What truly matters in golf
The Phil Mickelson/Arnold Palmer piece by Mike Purkey was beautifully constructed, sensitively written and intelligently reported (“Mickelson stands out as modern-day Arnie,” March 16).
Amidst fierce arguments about money, rules, greatest-of-all-time status and record books, this was a wonderful exploration of some of the truly important and timeless aspects of our sport.
Arnie’s Army enlistee salutes new general
Arnold Palmer and Phil Mickelson went for broke (with an occasional crash and burn), and both were very athletic. Their fan support/connection always was incredibly high.
I was in Arnie’s Army since the mid-1960s, and for me, Phil Mickelson, by far, has been the new Arnie for at least a decade.
If bowling can bifurcate, why not golf?
Bravo, Ted Bishop, for simplifying an issue that the PGA Tour somehow has managed to cloud (“Solution for distance debate: 2 sets of rules,” March 9).
While reading your article, I couldn’t help but think of the Professional Bowlers Association, having once been involved with it. The PBA has a completely different set of lane conditions than what is used for the average weekly league bowler.
If league bowlers had to play on professional-tournament lane conditions and with the pros’ rules, they mostly would become frustrated and take up another indoor sport such as darts.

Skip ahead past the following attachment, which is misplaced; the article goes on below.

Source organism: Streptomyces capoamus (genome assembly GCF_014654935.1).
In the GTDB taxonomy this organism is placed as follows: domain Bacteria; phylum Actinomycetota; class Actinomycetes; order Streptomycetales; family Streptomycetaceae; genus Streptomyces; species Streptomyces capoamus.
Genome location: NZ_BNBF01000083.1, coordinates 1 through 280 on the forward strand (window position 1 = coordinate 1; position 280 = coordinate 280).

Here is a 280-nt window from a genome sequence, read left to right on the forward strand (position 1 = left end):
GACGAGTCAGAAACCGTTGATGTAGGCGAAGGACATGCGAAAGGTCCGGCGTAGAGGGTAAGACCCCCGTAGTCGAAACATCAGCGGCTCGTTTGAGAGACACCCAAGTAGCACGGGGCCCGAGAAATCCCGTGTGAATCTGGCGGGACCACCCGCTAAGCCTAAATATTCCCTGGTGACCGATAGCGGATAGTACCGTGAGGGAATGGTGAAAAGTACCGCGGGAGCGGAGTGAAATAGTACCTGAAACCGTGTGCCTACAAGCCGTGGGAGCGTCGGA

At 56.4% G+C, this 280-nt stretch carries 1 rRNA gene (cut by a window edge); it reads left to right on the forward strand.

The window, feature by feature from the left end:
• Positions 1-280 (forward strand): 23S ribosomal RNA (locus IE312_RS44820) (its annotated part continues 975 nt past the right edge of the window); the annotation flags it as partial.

Good job, Ted. Keep them in check.
Too much airtime for ‘Tiger Woods Show’
I can’t discern from NBC’s coverage of the Arnold Palmer Invitational whether commentator Dan Hicks is Tiger Woods’ brother, son, father or mentor. Woods is all that Hicks can talk about and the only subject that he knows.
It’s crazy that there were other wonderful golfers playing, many better than Woods. In Hicks’ mind, it was “The Tiger Woods Show,” and no one else counted.
Hicks may have taken his cues from NBC, but he took them way too far. Woods is a compelling story, and I am in favor of his success. But he is negatively affecting coverage when it’s all about Woods and no one else. Eventual winner Rory McIlroy, Bryson DeChambeau, Henrik Stenson and Rickie Fowler were pretty compelling stories, too.
Lou Body IV
St. Helena Island, S.C.
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